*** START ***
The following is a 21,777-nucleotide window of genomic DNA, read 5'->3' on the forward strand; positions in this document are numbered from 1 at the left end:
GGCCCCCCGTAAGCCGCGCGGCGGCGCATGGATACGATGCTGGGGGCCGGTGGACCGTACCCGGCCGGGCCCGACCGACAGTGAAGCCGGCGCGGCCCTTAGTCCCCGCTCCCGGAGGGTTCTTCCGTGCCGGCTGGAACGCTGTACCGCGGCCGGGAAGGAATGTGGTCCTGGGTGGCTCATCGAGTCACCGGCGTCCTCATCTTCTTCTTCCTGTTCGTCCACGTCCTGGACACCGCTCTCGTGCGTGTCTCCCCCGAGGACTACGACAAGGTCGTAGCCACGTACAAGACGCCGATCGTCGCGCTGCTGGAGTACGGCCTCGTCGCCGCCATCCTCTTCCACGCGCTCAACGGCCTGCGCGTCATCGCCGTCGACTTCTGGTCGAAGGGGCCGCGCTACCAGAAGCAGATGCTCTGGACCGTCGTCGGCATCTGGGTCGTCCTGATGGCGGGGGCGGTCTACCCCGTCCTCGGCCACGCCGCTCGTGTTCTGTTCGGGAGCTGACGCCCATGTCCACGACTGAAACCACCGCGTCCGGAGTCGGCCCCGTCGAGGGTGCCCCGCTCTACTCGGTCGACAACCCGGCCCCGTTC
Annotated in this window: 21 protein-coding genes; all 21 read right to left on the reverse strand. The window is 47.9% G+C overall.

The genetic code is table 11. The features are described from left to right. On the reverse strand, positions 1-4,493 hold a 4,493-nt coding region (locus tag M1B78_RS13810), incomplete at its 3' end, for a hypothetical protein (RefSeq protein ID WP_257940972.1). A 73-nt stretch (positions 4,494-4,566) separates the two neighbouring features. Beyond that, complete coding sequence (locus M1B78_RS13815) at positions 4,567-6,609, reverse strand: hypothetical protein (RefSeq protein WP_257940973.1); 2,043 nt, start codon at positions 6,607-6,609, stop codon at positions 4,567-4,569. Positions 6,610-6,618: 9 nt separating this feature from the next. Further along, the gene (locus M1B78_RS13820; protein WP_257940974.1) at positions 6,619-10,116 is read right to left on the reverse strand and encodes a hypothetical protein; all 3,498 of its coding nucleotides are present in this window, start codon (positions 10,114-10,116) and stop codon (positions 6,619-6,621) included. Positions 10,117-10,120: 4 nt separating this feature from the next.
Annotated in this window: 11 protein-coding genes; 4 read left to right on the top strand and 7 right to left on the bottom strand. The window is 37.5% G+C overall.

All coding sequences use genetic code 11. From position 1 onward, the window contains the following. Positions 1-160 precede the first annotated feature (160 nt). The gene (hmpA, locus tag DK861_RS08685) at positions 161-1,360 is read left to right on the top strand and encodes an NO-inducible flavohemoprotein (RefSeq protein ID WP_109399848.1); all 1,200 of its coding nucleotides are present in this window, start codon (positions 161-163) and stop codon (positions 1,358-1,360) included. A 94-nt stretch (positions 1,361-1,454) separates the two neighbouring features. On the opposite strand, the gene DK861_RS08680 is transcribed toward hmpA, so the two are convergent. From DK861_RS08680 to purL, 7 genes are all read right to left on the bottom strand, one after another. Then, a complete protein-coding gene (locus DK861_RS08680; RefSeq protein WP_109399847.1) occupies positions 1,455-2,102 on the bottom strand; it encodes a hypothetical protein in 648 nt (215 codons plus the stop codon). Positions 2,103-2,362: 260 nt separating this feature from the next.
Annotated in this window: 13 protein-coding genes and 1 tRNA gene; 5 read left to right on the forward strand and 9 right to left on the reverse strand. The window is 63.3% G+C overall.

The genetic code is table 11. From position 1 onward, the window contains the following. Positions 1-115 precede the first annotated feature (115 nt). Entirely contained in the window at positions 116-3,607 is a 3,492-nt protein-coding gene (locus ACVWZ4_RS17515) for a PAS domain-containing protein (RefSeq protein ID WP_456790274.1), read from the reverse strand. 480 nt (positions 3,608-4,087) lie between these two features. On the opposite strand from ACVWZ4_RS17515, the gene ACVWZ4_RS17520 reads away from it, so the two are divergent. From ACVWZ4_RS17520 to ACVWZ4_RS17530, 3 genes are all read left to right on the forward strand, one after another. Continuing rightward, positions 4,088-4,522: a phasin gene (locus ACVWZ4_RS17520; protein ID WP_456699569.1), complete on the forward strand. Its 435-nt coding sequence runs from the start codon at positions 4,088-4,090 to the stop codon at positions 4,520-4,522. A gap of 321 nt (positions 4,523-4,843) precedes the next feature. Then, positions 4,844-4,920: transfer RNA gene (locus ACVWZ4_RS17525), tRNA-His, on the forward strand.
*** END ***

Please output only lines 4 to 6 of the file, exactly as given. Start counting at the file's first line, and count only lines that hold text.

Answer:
The genetic code is table 11. The features are described from left to right. On the reverse strand, positions 1-4,493 hold a 4,493-nt coding region (locus tag M1B78_RS13810), incomplete at its 3' end, for a hypothetical protein (RefSeq protein ID WP_257940972.1). A 73-nt stretch (positions 4,494-4,566) separates the two neighbouring features. Beyond that, complete coding sequence (locus M1B78_RS13815) at positions 4,567-6,609, reverse strand: hypothetical protein (RefSeq protein WP_257940973.1); 2,043 nt, start codon at positions 6,607-6,609, stop codon at positions 4,567-4,569. Positions 6,610-6,618: 9 nt separating this feature from the next. Further along, the gene (locus M1B78_RS13820; protein WP_257940974.1) at positions 6,619-10,116 is read right to left on the reverse strand and encodes a hypothetical protein; all 3,498 of its coding nucleotides are present in this window, start codon (positions 10,114-10,116) and stop codon (positions 6,619-6,621) included. Positions 10,117-10,120: 4 nt separating this feature from the next.
Annotated in this window: 11 protein-coding genes; 4 read left to right on the top strand and 7 right to left on the bottom strand. The window is 37.5% G+C overall.

All coding sequences use genetic code 11. From position 1 onward, the window contains the following. Positions 1-160 precede the first annotated feature (160 nt). The gene (hmpA, locus tag DK861_RS08685) at positions 161-1,360 is read left to right on the top strand and encodes an NO-inducible flavohemoprotein (RefSeq protein ID WP_109399848.1); all 1,200 of its coding nucleotides are present in this window, start codon (positions 161-163) and stop codon (positions 1,358-1,360) included. A 94-nt stretch (positions 1,361-1,454) separates the two neighbouring features. On the opposite strand, the gene DK861_RS08680 is transcribed toward hmpA, so the two are convergent. From DK861_RS08680 to purL, 7 genes are all read right to left on the bottom strand, one after another. Then, a complete protein-coding gene (locus DK861_RS08680; RefSeq protein WP_109399847.1) occupies positions 1,455-2,102 on the bottom strand; it encodes a hypothetical protein in 648 nt (215 codons plus the stop codon). Positions 2,103-2,362: 260 nt separating this feature from the next.